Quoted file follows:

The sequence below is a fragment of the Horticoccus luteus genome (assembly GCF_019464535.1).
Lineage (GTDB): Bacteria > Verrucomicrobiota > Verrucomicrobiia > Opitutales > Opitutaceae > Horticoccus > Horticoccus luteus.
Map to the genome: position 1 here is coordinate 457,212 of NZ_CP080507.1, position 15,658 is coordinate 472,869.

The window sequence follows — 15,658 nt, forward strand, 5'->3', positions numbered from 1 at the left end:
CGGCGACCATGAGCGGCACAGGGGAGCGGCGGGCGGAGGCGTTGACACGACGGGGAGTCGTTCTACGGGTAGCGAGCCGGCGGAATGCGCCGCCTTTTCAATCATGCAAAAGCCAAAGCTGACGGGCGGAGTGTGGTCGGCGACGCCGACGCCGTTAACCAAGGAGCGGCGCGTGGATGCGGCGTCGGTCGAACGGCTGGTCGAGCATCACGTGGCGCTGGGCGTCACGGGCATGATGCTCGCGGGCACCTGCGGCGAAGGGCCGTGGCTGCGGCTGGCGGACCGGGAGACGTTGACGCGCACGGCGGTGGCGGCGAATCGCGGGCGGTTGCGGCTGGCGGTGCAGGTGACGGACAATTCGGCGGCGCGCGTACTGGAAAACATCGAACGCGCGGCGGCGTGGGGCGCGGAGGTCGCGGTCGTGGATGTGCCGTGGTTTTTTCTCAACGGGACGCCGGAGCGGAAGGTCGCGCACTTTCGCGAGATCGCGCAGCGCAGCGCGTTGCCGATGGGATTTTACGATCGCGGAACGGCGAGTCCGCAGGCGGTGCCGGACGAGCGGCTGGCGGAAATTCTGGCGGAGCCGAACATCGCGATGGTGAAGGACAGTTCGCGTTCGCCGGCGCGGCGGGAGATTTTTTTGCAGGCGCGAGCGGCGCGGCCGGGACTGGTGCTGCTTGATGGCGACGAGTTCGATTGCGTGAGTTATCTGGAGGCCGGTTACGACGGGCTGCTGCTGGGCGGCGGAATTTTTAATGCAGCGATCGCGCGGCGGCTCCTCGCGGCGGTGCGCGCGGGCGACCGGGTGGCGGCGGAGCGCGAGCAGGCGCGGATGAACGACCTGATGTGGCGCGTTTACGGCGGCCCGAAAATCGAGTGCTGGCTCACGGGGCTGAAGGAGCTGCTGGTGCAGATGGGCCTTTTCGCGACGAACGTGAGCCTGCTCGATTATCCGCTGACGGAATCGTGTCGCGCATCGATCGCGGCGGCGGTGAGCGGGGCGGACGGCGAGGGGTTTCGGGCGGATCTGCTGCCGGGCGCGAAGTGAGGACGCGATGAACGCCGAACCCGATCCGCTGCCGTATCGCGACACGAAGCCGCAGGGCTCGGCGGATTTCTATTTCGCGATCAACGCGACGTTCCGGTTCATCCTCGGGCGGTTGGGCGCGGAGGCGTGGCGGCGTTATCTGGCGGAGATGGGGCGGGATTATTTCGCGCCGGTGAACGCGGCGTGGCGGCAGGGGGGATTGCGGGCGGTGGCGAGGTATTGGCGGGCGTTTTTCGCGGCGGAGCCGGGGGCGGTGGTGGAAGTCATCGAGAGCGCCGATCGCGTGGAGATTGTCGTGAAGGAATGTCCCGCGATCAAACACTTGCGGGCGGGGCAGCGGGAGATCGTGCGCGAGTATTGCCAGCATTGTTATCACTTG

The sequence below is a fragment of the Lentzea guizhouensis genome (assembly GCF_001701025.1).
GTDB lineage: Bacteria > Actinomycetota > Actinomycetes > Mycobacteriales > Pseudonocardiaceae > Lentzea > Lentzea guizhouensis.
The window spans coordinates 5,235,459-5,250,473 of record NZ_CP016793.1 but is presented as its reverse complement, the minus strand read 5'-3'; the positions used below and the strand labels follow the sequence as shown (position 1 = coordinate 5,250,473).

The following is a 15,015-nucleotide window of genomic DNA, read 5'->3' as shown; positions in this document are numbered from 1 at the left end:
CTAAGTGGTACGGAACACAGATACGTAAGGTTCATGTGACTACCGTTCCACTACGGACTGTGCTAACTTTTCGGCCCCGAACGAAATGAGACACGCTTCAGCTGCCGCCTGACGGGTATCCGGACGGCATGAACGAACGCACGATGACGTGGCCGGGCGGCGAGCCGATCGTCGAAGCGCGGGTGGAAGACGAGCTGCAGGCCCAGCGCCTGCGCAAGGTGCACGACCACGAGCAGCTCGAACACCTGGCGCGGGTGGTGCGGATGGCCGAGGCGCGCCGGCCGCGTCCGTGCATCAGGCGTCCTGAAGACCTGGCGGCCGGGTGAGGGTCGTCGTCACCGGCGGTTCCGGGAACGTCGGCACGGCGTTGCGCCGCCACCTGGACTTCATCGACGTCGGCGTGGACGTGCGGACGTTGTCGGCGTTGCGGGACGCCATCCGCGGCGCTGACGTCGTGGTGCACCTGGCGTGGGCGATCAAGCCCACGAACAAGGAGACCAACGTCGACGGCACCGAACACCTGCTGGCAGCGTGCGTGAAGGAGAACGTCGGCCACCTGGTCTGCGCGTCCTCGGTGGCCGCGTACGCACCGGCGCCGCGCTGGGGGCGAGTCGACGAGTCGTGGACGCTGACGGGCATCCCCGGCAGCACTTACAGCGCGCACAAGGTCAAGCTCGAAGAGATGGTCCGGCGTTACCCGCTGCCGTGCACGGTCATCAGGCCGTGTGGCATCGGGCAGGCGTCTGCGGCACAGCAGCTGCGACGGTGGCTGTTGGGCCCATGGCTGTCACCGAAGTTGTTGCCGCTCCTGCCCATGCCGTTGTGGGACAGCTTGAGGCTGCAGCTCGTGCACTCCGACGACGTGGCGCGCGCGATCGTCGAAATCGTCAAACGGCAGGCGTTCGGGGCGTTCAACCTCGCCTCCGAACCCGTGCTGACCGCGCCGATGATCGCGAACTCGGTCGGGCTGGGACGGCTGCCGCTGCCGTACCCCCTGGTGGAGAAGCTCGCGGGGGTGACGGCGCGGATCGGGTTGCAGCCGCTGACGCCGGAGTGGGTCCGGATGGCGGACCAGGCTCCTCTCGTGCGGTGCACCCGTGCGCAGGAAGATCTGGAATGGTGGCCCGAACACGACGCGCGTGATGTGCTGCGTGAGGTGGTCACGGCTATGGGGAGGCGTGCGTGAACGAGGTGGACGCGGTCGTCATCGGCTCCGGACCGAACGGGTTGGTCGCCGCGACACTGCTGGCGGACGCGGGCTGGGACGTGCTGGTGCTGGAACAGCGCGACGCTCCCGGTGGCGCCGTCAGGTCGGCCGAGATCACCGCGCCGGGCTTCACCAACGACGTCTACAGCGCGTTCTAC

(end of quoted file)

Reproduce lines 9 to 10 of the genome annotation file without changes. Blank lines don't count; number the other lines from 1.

The following is a 15,015-nucleotide window of genomic DNA, read 5'->3' as shown; positions in this document are numbered from 1 at the left end:
CTAAGTGGTACGGAACACAGATACGTAAGGTTCATGTGACTACCGTTCCACTACGGACTGTGCTAACTTTTCGGCCCCGAACGAAATGAGACACGCTTCAGCTGCCGCCTGACGGGTATCCGGACGGCATGAACGAACGCACGATGACGTGGCCGGGCGGCGAGCCGATCGTCGAAGCGCGGGTGGAAGACGAGCTGCAGGCCCAGCGCCTGCGCAAGGTGCACGACCACGAGCAGCTCGAACACCTGGCGCGGGTGGTGCGGATGGCCGAGGCGCGCCGGCCGCGTCCGTGCATCAGGCGTCCTGAAGACCTGGCGGCCGGGTGAGGGTCGTCGTCACCGGCGGTTCCGGGAACGTCGGCACGGCGTTGCGCCGCCACCTGGACTTCATCGACGTCGGCGTGGACGTGCGGACGTTGTCGGCGTTGCGGGACGCCATCCGCGGCGCTGACGTCGTGGTGCACCTGGCGTGGGCGATCAAGCCCACGAACAAGGAGACCAACGTCGACGGCACCGAACACCTGCTGGCAGCGTGCGTGAAGGAGAACGTCGGCCACCTGGTCTGCGCGTCCTCGGTGGCCGCGTACGCACCGGCGCCGCGCTGGGGGCGAGTCGACGAGTCGTGGACGCTGACGGGCATCCCCGGCAGCACTTACAGCGCGCACAAGGTCAAGCTCGAAGAGATGGTCCGGCGTTACCCGCTGCCGTGCACGGTCATCAGGCCGTGTGGCATCGGGCAGGCGTCTGCGGCACAGCAGCTGCGACGGTGGCTGTTGGGCCCATGGCTGTCACCGAAGTTGTTGCCGCTCCTGCCCATGCCGTTGTGGGACAGCTTGAGGCTGCAGCTCGTGCACTCCGACGACGTGGCGCGCGCGATCGTCGAAATCGTCAAACGGCAGGCGTTCGGGGCGTTCAACCTCGCCTCCGAACCCGTGCTGACCGCGCCGATGATCGCGAACTCGGTCGGGCTGGGACGGCTGCCGCTGCCGTACCCCCTGGTGGAGAAGCTCGCGGGGGTGACGGCGCGGATCGGGTTGCAGCCGCTGACGCCGGAGTGGGTCCGGATGGCGGACCAGGCTCCTCTCGTGCGGTGCACCCGTGCGCAGGAAGATCTGGAATGGTGGCCCGAACACGACGCGCGTGATGTGCTGCGTGAGGTGGTCACGGCTATGGGGAGGCGTGCGTGAACGAGGTGGACGCGGTCGTCATCGGCTCCGGACCGAACGGGTTGGTCGCCGCGACACTGCTGGCGGACGCGGGCTGGGACGTGCTGGTGCTGGAACAGCGCGACGCTCCCGGTGGCGCCGTCAGGTCGGCCGAGATCACCGCGCCGGGCTTCACCAACGACGTCTACAGCGCGTTCTAC